• This is precisely why the founders only wanted land owners to have the ability to vote.

          It was as wise a choice then, as it is now.

  12. When you have a problem with the way I do something lawful, that’s a you problem. Work on your problem, don’t expect me to change me to fix you

  13. What I thought of when I heard this, and I am surprised no one else has brought up, is that Oregon does not offer reciprocity for any other state’s concealed carry permit. Since so many of the folks mentioned in the story were from out of the area (presumably out of state) they would either need to be unarmed or open carry. Concealed carry to “be polite” is not an option for them.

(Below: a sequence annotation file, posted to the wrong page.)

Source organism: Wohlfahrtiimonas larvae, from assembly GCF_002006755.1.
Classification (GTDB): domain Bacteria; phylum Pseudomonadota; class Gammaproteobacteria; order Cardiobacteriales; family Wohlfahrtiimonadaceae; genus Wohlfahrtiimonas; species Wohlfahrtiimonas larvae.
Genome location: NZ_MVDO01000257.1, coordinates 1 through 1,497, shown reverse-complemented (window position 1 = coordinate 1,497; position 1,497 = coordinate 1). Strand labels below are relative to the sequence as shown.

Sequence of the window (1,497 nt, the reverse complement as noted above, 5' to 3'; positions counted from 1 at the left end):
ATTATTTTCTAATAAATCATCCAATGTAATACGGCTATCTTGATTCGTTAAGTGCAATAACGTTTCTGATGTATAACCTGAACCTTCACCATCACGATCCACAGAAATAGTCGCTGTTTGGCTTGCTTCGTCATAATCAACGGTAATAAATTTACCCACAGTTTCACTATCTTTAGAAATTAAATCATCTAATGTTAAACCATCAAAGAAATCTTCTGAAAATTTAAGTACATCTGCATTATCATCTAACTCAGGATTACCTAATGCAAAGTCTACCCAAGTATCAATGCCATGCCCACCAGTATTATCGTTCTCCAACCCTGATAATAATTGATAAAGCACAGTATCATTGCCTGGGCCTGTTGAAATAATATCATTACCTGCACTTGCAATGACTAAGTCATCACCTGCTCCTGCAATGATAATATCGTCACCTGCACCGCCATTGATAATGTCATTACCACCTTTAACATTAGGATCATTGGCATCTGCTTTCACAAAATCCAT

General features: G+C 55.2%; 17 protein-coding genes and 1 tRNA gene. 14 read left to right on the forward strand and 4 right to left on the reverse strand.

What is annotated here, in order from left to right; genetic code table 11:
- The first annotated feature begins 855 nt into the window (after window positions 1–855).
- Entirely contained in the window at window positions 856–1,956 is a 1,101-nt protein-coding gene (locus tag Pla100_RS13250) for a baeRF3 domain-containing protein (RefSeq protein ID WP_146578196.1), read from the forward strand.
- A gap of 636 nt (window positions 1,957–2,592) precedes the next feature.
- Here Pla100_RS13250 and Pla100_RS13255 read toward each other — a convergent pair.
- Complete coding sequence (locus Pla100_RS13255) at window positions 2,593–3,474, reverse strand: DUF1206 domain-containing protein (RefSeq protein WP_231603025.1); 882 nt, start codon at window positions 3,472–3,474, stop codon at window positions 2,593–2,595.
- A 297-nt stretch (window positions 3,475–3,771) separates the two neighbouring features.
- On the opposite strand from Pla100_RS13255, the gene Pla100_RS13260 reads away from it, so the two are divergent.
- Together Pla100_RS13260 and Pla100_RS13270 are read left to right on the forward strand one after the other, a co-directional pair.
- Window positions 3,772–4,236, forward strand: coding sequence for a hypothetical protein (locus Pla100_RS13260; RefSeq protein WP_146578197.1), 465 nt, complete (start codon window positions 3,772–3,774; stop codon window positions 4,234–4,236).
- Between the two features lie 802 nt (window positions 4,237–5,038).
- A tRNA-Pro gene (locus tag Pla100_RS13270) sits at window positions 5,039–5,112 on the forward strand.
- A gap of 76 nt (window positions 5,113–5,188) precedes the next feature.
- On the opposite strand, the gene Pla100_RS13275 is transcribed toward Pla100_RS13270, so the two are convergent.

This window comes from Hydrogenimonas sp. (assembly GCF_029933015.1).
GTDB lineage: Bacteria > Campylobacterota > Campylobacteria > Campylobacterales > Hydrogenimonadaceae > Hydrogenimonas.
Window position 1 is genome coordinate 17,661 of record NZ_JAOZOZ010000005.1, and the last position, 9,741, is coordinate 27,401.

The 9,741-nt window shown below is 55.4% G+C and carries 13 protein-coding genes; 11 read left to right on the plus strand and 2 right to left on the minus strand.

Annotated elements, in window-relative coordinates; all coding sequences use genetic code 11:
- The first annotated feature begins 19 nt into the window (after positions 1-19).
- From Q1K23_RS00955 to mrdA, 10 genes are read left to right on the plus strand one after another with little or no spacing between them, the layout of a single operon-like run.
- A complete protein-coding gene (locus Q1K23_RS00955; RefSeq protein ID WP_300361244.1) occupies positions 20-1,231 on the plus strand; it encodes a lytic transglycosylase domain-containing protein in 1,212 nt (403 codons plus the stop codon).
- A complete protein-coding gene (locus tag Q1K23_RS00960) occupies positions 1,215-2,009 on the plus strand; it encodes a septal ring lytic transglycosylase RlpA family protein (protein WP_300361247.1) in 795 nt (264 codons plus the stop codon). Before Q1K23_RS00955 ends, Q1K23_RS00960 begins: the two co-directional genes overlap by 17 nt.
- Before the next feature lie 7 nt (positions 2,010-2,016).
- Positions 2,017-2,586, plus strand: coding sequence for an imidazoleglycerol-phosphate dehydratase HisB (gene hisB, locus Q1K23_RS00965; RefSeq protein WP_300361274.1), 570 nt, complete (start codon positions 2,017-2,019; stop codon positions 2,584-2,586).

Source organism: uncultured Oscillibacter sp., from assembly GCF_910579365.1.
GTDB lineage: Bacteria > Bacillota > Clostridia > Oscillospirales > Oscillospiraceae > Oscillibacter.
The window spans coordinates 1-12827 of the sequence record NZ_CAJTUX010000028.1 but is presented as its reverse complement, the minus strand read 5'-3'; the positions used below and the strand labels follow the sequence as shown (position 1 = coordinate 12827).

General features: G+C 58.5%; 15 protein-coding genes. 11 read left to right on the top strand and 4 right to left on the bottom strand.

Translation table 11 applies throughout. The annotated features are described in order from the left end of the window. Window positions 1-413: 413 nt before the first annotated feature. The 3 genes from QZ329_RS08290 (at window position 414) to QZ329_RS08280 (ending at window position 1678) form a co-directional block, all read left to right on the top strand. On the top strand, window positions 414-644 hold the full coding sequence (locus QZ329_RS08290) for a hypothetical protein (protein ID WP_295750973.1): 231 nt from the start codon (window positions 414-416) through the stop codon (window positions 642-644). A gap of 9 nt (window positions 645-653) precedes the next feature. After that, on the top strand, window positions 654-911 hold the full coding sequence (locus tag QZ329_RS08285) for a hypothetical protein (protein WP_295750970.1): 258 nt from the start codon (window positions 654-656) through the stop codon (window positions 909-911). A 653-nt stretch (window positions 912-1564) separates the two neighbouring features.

14. Protesting while aligning yourself with people who threaten to kill the local and federal LEO
    AND their families while dangling your big iron outside your pants IS rude and threatening. That is why they do it. It is a threat. Harney County is no where near liberal. But even the local “constitutional” Sheriff Palmer was on scene when they arrested the Bundy’s.

    Soap box first.

  15. We consider that extremely rude

    All my guns are extremely polite. They don’t speak unless they are spoken to and they don’t point at anyone unless it’s necessary.